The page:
Sex is the greatest natural intimacy builder in your marriage. Culture might tell you to settle for less than great sex in your marriage but it is not true! As you take time to discover each other sexually, the potential for greater intimacy and joy through the sexual bond will keep increasing over the years.
In part 3 of My Brilliant Brain, the documentary features Hungarian-born Chess Grandmaster Susan Polgar – the first woman to break the gender barrier in a formerly male-dominated game.
At the age of 4, Susan was an ordinary child with no remarkable genius abilities. It was the educational journey she embarked upon with her father, László Polgár, that would ultimately shape her brilliant brain.
László Polgár was a man with a plan. He believed that any child, given the right environment from young, could grow up to become a genius. Mozart was his inspiration – he noted that Mozart was given a rich musical environment from an early age which helped to bring out his musical genius. Polgár set out to prove his theory – but first he needed a child. His intention was to carry out his experiment with his own progeny so he sold his idea to a Ukrainian foreign language teacher to get her on board. When his first daughter, Susan, was born, he began to shape her early environment. Polgár believed that the key to genius was early intensive specialisation in a specific subject and that was exactly what he did with Susan.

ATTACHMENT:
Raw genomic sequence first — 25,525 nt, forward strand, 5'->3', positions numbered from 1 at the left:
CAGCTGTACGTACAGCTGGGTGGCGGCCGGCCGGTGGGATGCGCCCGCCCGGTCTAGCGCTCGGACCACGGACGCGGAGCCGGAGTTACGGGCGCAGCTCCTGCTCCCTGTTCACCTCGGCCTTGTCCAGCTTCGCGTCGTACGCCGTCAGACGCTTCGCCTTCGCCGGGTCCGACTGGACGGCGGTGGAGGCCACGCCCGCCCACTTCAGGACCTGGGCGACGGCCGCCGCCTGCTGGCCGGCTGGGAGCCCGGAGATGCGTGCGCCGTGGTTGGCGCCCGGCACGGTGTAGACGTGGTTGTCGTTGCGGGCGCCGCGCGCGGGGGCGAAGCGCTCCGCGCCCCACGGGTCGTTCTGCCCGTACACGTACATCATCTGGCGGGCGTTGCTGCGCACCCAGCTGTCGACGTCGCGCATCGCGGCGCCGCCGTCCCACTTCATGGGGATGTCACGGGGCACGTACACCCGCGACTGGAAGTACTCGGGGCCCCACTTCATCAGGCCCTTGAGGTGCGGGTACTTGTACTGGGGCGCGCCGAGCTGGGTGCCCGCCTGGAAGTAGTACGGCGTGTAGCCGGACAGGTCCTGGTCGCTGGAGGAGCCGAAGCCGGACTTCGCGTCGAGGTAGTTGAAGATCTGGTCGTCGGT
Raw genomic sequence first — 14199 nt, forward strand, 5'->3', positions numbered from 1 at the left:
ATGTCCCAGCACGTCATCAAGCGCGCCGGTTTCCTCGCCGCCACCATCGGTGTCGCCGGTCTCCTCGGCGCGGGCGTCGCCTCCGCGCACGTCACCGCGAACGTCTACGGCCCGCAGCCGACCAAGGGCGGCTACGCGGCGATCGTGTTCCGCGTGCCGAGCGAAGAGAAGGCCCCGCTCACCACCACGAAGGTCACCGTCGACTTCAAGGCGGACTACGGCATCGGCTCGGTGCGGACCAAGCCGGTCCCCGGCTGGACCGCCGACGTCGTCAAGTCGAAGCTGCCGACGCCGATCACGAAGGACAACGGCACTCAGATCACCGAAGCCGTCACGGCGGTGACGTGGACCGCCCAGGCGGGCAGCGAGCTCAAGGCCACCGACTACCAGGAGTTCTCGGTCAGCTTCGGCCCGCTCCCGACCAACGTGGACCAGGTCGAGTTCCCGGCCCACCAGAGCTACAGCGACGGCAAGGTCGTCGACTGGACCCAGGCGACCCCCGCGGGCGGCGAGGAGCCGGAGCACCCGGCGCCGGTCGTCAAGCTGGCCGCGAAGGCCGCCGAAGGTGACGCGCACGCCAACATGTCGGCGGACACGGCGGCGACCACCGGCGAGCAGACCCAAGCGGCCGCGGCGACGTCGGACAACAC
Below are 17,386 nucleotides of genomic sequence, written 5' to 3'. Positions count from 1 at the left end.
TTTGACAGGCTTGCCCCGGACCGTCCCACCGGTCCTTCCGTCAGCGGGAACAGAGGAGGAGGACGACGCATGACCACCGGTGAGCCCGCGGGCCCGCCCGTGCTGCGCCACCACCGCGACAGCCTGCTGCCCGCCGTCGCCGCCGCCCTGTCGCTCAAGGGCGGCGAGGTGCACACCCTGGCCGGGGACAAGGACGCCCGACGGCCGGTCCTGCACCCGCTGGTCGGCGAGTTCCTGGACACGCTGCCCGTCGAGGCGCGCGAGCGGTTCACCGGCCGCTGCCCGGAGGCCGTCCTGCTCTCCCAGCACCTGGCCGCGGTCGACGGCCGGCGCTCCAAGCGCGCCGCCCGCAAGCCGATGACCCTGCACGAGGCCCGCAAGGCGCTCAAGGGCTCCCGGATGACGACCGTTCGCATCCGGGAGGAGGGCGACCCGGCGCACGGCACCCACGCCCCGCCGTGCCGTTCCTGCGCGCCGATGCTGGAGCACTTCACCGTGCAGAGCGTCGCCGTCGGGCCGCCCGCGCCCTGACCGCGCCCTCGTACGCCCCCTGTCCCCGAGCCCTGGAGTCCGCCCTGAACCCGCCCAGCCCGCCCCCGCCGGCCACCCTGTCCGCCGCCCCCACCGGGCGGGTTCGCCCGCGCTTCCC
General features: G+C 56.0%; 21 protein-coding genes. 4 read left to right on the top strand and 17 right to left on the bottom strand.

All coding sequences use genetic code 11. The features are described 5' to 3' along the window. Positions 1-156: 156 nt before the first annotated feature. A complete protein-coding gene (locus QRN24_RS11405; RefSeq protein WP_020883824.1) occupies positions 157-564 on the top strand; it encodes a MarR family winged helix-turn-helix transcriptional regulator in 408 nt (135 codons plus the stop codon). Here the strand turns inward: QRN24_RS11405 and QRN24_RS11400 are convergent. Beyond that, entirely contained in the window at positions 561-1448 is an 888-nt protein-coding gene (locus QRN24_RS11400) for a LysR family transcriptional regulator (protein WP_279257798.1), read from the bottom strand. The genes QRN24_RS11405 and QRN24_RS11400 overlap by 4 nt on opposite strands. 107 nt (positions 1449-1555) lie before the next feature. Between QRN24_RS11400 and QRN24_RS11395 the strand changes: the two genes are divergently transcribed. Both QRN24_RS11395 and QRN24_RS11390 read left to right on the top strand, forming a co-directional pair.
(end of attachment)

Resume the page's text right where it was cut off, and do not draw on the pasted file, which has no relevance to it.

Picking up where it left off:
When she was 4, Susan stumbled upon a chess board while looking for toys to play with. Not knowing the rules of chess, her mother directed her to her father and promised that he would teach her how to play when he got back from work. From that day forwards, Polgár used chess as the subject for Susan’s early intensive specialisation. After 6 months of training, Polgár took little Susan to the local chess club where she played against aged men and beat them hands-down. She went on to dominate the girls’ under 11 chess tournament.
Polgár had two other girls after Susan. When they were old enough, Polgár allowed them into the room where Susan received her intensive chess training on condition that they, too, learned how to play. Having watched their older sister devoting hours, day after day, to the game of chess, they became eager and willing participants.
The interesting thing about Chess is that it is usually male-dominated. This is because the game of chess favours the abilities of the male brain – visual-spatial processing. By beginning their chess lessons early, the Polgár sisters were able to bridge this gap between the male and female brain by developing their visual-spatial processing centers.